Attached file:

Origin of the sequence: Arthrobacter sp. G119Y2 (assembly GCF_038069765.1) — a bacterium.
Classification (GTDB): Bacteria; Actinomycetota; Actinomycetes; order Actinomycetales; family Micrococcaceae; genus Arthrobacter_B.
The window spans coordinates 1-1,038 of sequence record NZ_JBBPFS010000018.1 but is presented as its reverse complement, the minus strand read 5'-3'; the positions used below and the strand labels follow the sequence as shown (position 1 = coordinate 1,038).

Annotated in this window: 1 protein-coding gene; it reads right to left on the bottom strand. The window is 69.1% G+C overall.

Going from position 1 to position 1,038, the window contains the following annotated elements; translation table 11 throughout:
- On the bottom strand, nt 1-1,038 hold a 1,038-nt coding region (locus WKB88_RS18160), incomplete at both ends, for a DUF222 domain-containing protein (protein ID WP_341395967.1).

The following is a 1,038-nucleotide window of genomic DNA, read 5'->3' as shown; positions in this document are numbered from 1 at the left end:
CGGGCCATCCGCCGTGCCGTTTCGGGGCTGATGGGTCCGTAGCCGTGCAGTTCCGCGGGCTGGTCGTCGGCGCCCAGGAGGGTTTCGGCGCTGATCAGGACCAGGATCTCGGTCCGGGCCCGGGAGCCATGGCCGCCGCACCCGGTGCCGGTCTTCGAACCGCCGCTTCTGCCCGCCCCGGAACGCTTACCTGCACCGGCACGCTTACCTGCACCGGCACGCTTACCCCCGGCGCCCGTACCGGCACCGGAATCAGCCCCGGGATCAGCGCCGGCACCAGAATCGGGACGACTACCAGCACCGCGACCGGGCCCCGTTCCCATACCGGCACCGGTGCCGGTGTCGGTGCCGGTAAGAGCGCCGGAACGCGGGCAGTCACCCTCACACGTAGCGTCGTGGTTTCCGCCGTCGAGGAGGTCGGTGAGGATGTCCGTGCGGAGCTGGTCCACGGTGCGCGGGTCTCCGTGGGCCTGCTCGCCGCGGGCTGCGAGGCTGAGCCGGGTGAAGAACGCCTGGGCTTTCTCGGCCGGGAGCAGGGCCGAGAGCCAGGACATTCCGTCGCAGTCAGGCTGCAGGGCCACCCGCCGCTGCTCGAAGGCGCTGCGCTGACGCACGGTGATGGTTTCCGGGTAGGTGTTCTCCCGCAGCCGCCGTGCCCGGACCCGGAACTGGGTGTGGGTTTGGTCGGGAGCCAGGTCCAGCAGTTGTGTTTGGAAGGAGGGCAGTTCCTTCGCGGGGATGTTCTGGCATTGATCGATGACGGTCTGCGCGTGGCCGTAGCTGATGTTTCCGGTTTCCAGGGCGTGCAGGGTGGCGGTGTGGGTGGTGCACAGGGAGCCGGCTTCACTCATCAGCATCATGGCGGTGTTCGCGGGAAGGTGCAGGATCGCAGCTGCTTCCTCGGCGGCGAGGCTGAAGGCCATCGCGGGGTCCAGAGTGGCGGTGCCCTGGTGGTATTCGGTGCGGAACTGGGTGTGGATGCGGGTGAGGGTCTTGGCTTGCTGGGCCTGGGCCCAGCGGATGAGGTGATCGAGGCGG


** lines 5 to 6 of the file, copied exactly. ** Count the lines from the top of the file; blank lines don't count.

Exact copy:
Going from position 1 to position 1,038, the window contains the following annotated elements; translation table 11 throughout:
- On the bottom strand, nt 1-1,038 hold a 1,038-nt coding region (locus WKB88_RS18160), incomplete at both ends, for a DUF222 domain-containing protein (protein ID WP_341395967.1).